Element Soil type Transfer factor
Cs Not recorded 0.0131
Cs Sandy loam 0.009
Sr Not recorded 0.0218
Sr Sandy loam 0.07
Pu Not recorded 0.000163
Am Not recorded 0.000436
I Not recorded 0.0109
Ru Not recorded 0.00109
Ce Not recorded 0.000436
Cm Not recorded 0.000436

As the main radioisotopes released by the accident were noble gases, iodines and cesiums it should be clear from the table above that in future years the humble peach tree will have a filtering effect. While most people do not like eating mud, if you were to eat mud then you would get a greater intake of cesium than if you ate the same mass of fruit from a tree grown on the radioactive soil.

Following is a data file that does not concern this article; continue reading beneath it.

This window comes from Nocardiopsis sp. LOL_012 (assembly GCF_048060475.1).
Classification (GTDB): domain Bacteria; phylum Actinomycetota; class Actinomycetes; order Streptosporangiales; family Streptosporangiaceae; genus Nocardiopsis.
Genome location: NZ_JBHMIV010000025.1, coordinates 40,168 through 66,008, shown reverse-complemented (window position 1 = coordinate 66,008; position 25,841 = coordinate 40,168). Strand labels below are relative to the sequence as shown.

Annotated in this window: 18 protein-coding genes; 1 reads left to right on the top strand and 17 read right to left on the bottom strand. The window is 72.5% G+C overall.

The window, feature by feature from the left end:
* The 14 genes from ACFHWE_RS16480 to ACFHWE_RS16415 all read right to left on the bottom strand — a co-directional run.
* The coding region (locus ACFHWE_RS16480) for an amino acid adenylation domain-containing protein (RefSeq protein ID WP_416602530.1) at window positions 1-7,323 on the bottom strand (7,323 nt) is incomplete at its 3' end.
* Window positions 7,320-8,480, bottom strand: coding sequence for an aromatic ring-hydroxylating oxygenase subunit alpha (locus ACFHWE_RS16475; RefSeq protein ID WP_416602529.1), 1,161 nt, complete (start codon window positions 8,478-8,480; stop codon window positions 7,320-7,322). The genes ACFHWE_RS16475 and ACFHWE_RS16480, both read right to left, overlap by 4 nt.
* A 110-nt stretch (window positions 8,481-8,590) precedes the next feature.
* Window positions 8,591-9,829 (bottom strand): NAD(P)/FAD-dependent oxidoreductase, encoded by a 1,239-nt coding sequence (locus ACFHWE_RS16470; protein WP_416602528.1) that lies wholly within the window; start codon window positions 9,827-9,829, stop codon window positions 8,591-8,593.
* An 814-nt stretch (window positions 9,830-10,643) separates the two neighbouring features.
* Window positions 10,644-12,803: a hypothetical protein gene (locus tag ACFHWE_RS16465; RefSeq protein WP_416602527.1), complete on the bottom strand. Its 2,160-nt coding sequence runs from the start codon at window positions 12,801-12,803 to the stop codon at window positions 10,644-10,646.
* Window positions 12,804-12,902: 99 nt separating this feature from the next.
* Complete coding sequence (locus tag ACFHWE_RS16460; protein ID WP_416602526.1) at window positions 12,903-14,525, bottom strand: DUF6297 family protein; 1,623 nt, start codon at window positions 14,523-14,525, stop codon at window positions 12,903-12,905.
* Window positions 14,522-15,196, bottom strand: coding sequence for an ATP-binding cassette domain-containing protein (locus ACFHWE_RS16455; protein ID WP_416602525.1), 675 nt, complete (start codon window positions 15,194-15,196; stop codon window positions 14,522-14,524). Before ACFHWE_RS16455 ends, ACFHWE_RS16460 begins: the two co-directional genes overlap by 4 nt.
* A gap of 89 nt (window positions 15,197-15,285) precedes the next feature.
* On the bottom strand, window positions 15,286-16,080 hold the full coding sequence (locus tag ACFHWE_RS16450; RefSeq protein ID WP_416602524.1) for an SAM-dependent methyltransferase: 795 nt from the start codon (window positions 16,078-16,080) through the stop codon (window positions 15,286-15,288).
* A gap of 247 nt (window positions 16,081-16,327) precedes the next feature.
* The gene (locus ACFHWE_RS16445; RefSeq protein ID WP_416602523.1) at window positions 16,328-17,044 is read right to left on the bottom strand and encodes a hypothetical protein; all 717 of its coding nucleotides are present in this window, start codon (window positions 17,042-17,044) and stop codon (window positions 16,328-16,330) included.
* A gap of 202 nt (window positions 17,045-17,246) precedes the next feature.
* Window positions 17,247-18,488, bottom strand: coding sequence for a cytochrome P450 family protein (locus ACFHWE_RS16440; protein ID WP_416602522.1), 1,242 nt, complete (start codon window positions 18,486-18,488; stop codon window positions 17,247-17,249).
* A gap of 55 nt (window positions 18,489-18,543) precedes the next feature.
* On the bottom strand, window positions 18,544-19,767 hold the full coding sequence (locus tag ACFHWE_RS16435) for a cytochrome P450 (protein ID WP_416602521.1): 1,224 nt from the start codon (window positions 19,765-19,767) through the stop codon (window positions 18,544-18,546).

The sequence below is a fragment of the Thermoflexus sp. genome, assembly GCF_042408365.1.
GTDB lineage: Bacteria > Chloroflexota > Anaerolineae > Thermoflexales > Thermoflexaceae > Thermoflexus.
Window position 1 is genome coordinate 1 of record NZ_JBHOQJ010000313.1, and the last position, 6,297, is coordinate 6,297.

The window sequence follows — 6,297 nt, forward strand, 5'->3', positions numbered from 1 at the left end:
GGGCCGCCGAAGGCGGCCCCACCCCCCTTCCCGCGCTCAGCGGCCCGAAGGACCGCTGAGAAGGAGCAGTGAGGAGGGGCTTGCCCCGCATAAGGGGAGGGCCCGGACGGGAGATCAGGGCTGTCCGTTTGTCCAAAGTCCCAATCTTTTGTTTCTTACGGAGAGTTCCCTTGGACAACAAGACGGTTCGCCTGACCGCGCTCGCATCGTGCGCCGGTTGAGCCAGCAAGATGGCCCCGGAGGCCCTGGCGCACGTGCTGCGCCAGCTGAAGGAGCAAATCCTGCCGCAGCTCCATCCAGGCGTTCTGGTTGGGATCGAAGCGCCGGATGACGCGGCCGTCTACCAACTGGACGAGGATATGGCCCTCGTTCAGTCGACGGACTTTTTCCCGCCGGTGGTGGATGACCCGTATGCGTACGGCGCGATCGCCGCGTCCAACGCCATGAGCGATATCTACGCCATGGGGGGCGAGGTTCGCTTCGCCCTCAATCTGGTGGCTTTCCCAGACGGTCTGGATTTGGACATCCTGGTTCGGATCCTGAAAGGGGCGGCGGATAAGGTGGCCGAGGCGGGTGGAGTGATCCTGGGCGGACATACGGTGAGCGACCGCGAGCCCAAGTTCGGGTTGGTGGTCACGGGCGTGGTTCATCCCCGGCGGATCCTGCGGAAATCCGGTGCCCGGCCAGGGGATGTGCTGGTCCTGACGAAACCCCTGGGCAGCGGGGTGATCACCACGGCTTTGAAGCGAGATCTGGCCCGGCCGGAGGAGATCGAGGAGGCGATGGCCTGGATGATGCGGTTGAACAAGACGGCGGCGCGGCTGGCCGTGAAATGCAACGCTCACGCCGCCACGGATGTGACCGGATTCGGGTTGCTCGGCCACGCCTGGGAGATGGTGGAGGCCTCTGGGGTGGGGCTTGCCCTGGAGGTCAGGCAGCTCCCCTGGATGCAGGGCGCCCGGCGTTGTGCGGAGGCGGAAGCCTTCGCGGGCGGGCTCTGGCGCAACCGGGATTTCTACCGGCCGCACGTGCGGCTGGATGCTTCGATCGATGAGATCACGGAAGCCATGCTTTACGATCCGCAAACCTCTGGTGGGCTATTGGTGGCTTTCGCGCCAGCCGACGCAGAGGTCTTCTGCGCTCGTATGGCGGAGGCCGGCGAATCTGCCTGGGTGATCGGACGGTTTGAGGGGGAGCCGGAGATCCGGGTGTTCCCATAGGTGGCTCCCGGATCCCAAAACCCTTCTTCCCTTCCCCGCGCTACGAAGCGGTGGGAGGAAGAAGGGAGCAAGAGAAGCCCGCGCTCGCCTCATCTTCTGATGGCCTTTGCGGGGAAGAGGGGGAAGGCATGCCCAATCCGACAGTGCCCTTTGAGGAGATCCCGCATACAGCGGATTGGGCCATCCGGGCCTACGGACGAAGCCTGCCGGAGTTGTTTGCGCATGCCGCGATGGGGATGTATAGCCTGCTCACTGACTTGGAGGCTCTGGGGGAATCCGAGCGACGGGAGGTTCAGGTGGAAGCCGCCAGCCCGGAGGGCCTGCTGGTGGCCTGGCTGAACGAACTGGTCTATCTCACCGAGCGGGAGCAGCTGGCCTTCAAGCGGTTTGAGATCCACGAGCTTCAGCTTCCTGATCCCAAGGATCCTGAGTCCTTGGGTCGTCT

I predict that in future years that the radioactivity level in the fruit will be dictated by the absorption of radioactivity by the roots of the tree and the transport of the radioisotopes through the tree into the fruit. But this year due to the direct deposition of radioactivity onto the leaves of the plant we need to consider a different route.

Sadly I could not find any results for peach trees but for bean plants I could find some results. In an experiment a leaf of a bean plant was soaked in a solution of a radioisotope to simulate radioactive rain. Then the plant was grown further before the radioactivity levels in different parts of it was measured. It was found that most of the radioactivity absorbed remained in the leaves.